- Several colors of acrylic paint, mixed with medium to optimal consistency
- Plastic white snowflake ornaments or flat snowmen or Santa Claus ornaments
- Medicine cups, stir sticks, larger pour cups
- Prep tiles by sanding and coating with a good primer. You can use any primer you like, just make sure it is water-based.
- Let dry completely, for at least an hour.
- Mix your designed colors in separate medicine cups.
- Perform a traditional pour on your plastic tray. Use your medicine cups to alternate colors, creating a puddle with an interesting pattern. You can use plastic wrap if you don’t want to ruin a dish.
- Pick up your tile and gently place it face down on your paint puddle. With very light pressure, move your tile around slightly, and then pick it straight up.
- Turn it over and set it on the drying rack.
- Delicately place your plastic snowflake decoration in the center of your wet tile.
- You may need to use a small paintbrush or palette knife to coat the edges of your tile.
- Allow to dry for 24 hours before using. I actually prefer to spray these with a coat of water-based polyurethane since they will likely have sweating drink glasses on them at some point.
5. Dutch Pour Cutting Board
If you’re like me and want the holiday spirit in every aspect of your life, including cooking, then you’re going to love these adorable cutting boards. You may even find that you end up pour-painting your cake stand, coffee cups, and everything else in your cupboard! For this piece, we’re going to use the Dutch pour method, which utilizes blown air to direct the paint.
- A wooden cutting board. I like this ornament-shaped one!
- White primer of your choice, water-based
- Liquid Latex
- 4-5 acrylic paint colors of your choice, mixed to perfection with Floetrol
- Painters tape
- Trash bag or brown craft paper
- Medium paint brush
- Hair dryer with concentrator attachment
- A drinking straw
- Optional: Varnish, polyurethane, or resin or your choice
- Prep your cutting board by painting the entire back with a thin layer of Liquid Latex. This will keep your pour painting from ruining the backside of your cutting board. You can also use painter’s tape if you want. Apply with a cheap brush, as this stuff tends to ruin brushes. Let it dry thoroughly. You’ll know it’s dry when it turns clear.
- If your wood is unsealed or has heavy grain, give the front side a coat of white primer and let it dry thoroughly.
- Section off your cutting board with painter’s tape. We are only going to pour paint on the handle and the upper 1/3 of the board. Press down the tape and get a good seal.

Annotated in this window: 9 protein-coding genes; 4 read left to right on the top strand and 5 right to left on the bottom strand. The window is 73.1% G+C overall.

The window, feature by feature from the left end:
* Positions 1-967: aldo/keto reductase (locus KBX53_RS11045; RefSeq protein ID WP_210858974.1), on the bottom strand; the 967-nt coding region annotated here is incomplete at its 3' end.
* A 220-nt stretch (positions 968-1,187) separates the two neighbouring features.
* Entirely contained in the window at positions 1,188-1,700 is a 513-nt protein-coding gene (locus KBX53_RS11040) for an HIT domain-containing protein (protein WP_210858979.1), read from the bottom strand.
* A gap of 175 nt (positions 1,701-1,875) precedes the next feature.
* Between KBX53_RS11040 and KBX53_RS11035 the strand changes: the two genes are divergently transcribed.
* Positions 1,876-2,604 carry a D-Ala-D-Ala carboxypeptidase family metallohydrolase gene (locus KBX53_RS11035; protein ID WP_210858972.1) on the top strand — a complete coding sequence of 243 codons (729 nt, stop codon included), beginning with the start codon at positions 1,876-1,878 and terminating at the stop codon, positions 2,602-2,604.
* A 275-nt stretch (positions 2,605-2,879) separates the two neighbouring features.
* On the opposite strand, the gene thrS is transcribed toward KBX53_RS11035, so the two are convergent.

- Cover the remainder of your cutting board with craft paper or a plastic bag, taping it down with the painter’s tape.
- Prep your colors. We suggest a 3:1 mixture of Floetrol to paint, with a little water added. For the Dutch pour, you your paint to be slightly runnier than your traditional pour mixture.
- Cover the top third with a base coat of your darkest color, or the color that you want to be the primary. I suggest either the lightest or the darkest of your chosen palette, depending on what art style you want.
- Apply thin lines of your remaining colors, one at a time in a wave or swirl pattern, layering them on top of one another.
- Use your hairdryer on the cool, low setting to blow the paint into a pattern you like.
- Use a straw to add more detail to the convergence of your colors. Just hover the end of the straw over where two paint colors meet, at a 45-degree angle, and blow lightly.
- Allow to dry overnight
- If you want a glossy finish and extra durability, apply a coat of resin, epoxy, or clear varnish over the painted area only. Any topcoat will do, just make sure it is non-yellowing. Epoxy or resin will give you the highest shine and more durability. They are also the most expensive and should be applied in a well-ventilated room with a ventilation mask. Extreme Resin is one of the easiest to use and most affordable options I have found for getting that ultimate shine!
Time to Start Creating!
Whether you choose our stunning rock painting decor or go big time with the Dutch Pour Cutting Board, we hope you decide to make at least one of these awesome acrylic Christmas painting ideas to spruce up your abode this season! If none of these projects were quite what you were looking for, remember we have a whole collection of epic seasonal art projects to peruse!
Until next time…Go Forth and Pour